Home Forums Other Specialities Gastroenterology INFLAMMATORY BOWEL DISEASE- BASIC UPDATE.

This topic contains 1 voice and has 0 replies.
1 voice
0 replies
  • Author
    Posts
  • #2454
    Anonymous
    Inactive

    Inflammatory bowel disease
    BMJ 2015; 351 (Published 24 September 2015)
    Cite this as: BMJ 2015;351:h4416

    Inflammatory bowel disease can present with symptoms similar to irritable bowel syndrome

    Diarrhoea of >6 weeks’ duration, especially with weight loss and where cancer is not suspected, warrants testing (such as full blood count, C reactive protein or erythrocyte sedimentation rate, coeliac antibodies, and thyroid function)

    NICE guidelines recommend measuring faecal calprotectin in all patients with suspected inflammatory bowel disease, as it is useful in excluding the disease

    Delayed diagnosis of inflammatory bowel disease is associated with reduced response to medical therapy and higher incidence of surgical intervention.

    A 21 year old woman presented to her general practitioner with tiredness and abdominal discomfort for the past year. She is treated for iron deficiency anaemia (attributed to menorrhagia) and for presumed irritable bowel syndrome. After hospital admission a few months later with suspected appendicitis, tests reveal vitamin B12 deficiency and raised inflammatory markers, prompting gastroenterology referral. Colonoscopy with terminal ileal biopsy confirms a diagnosis of Crohn’s disease.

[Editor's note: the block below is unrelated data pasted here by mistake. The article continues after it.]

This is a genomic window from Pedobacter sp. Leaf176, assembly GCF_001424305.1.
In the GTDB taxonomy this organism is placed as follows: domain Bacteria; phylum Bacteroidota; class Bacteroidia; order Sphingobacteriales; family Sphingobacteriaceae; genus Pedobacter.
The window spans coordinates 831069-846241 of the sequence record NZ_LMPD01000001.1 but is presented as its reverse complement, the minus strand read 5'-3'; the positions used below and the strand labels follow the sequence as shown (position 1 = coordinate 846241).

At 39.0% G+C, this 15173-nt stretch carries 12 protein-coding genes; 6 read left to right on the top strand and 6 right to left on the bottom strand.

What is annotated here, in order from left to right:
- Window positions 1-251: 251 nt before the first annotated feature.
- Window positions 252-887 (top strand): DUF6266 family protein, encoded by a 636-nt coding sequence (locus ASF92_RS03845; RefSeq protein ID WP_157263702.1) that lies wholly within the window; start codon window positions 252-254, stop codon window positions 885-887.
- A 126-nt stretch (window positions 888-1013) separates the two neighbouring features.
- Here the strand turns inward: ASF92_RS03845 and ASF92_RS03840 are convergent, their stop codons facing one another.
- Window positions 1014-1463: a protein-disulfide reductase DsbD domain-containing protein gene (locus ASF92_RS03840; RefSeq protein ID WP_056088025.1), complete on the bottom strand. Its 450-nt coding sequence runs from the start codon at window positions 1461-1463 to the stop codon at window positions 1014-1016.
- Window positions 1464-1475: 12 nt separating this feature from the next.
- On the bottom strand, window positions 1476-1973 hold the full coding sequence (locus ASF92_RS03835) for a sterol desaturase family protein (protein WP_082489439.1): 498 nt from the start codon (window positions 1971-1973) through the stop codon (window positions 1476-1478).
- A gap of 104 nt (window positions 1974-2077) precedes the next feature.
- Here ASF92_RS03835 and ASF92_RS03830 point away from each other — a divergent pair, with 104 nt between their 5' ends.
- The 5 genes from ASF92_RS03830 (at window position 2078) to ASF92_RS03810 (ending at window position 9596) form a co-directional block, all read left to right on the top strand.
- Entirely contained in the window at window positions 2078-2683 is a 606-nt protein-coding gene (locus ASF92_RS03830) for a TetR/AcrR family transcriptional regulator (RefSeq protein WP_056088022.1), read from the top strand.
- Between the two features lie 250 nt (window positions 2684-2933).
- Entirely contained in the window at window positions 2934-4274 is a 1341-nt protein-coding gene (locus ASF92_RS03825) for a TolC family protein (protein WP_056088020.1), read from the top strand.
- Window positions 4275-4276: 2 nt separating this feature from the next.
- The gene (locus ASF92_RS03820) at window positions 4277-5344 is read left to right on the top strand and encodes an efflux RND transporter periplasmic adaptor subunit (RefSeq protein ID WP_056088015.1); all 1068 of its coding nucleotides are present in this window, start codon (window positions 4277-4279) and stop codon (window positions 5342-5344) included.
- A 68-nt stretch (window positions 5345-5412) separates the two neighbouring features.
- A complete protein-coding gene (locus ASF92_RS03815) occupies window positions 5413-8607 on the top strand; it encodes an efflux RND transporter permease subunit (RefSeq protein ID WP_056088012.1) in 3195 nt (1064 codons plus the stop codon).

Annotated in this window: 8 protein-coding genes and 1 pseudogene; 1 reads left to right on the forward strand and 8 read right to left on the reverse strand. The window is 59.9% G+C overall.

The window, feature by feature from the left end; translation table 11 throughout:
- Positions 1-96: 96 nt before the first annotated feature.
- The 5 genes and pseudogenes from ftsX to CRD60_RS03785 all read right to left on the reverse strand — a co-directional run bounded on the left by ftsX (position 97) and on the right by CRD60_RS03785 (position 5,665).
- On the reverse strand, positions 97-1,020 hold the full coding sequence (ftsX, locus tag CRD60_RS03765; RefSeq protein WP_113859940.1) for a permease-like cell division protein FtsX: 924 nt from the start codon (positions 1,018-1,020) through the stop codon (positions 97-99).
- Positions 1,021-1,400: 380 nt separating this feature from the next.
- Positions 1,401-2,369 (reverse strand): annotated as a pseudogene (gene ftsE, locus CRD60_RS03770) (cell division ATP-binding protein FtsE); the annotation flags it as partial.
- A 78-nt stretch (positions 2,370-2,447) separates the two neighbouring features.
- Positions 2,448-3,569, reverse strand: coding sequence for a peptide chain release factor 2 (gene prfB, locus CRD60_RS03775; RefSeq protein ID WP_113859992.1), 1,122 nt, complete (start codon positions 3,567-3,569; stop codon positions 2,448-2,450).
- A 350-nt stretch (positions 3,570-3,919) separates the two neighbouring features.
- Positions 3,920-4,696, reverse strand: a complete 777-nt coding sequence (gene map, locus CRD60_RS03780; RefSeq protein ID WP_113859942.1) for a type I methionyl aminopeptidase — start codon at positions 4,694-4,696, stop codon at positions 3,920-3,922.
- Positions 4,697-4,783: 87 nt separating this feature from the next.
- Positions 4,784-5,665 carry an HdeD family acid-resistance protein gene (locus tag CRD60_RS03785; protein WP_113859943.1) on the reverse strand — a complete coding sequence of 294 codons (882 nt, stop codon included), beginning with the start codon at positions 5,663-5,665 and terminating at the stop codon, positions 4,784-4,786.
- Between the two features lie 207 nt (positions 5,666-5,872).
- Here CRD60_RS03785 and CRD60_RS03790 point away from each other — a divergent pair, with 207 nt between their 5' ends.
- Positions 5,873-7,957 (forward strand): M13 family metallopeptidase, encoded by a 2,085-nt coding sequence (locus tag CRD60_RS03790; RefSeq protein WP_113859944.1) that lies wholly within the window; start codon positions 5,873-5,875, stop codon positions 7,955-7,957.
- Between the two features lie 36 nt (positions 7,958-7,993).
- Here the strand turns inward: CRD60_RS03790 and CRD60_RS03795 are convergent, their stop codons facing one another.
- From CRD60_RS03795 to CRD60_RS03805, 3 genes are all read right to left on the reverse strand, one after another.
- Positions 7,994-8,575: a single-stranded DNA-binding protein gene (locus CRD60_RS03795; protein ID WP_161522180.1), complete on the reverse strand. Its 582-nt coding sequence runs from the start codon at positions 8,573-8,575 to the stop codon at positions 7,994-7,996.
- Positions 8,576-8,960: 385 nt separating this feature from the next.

What is inflammatory bowel disease?
    Inflammatory bowel disease encompasses ulcerative colitis and Crohn’s disease, both idiopathic chronic diseases of the gastrointestinal tract. Ulcerative colitis is characterised by diffuse inflammation affecting the mucosa of the colon only. Crohn’s disease involves patchy transmural ulceration that can affect any part of the gastrointestinal tract. Around 5% of patients have features of both subtypes and are labelled inflammatory bowel disease “unclassified.”

    How common is inflammatory bowel disease?

    A large systematic review showed the incidence and prevalence of inflammatory bowel disease are increasing with time, in particular among second generation Asian migrants in the UK
    The incidence of ulcerative colitis is about 10-20/100?000/year, with a reported prevalence of 100-200/100?000 people3
    The incidence of Crohn’s disease is around 5-10/100?000/year, with a prevalence of 50-100/100?000 people3
    There is little gender difference in the prevalence of inflammatory bowel disease.

    G Mohan.

You must be logged in to reply to this topic.